You may want to look at a book that was published more recently than 17

years ago (computing has changed a lot since then). Doing stepwise

regression using p-values is one approach (and when p-values were the

easiest (only) thing to compute, it was reasonable to use them). But

think about how many p-values you would be computing and comparing to

0.05 in a stepwise regression, now think about how many you would have

computed if your data had come from a different sample, what is your

type I error rate? Is the usual p-value theory even meaningful in this

situation?

There are several criteria that can be used in stepwise regression to

decide which term to add/drop, p-value (or F-statistic) is only 1,

others include AIC, BIC, Adjusted R-squared, PRESS, gut feeling, prior

knowledge, cost, ...

Some of these have properties better than p-values, but most still

suffer from the fact that a small change in the data can result in a

very different model.

Look at the lars, lasso2, and BMA packages for some more modern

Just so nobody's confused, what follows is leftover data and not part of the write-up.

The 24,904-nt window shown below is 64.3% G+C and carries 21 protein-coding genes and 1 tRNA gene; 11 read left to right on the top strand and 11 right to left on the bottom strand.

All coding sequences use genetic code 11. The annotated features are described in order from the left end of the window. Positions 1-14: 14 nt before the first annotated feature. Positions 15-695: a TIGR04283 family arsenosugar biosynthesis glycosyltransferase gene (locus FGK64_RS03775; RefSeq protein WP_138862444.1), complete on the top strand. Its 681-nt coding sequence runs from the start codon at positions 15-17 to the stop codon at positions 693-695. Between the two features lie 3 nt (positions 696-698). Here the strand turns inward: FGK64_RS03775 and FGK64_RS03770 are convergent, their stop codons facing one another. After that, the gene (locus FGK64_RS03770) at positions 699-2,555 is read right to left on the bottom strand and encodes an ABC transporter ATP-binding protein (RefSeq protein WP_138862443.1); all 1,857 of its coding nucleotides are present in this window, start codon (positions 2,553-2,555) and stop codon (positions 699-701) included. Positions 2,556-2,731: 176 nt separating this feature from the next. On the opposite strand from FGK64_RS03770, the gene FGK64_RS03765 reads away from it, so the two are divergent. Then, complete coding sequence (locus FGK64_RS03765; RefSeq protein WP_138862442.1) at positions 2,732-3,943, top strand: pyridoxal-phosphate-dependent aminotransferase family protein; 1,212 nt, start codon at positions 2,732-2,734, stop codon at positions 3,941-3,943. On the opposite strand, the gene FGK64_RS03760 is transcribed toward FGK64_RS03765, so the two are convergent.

alternatives to stepwise regression.

Hope this helps,

--

Gregory (Greg) L. Snow Ph.D.

Statistical Data Center

Intermountain Healthcare

[hidden email]
(801) 408-8111

-----Original Message-----

From:

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[mailto:

[hidden email]] On Behalf Of

[hidden email]
Sent: Thursday, December 14, 2006 9:28 AM

To:

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Subject: [R] Stepwise regression

Dear all,

I am wondering why the step() procedure in R has the description 'Select

a formula-based model by AIC'.

I have been using Stata and SPSS and neither package made any reference

to AIC in its stepwise procedure, and I read from an earlier R-Help post

that

step() is really the 'usual' way for doing stepwise (R Help post from

Prof Ripley, Fri, 2 Apr 1999 05:06:03 +0100 (BST)).

My understanding of the 'usual' way of doing say forward regression is

that variables whose p value drops below a criterion (commonly 0.05)

become candidates for being included in the model, and the one with the

lowest p among these gets chosen, and the step is repeated until all p

values not in the model are above 0.05, cf Hosmer and Lemeshow (1989)

Applied Logistic Regression. The procedure does not require examination

of the AIC.

I am not well aquainted with R enough to understand the codes used in

step(), so can somebody tell me how step() works?

Thanks very much,

Tim

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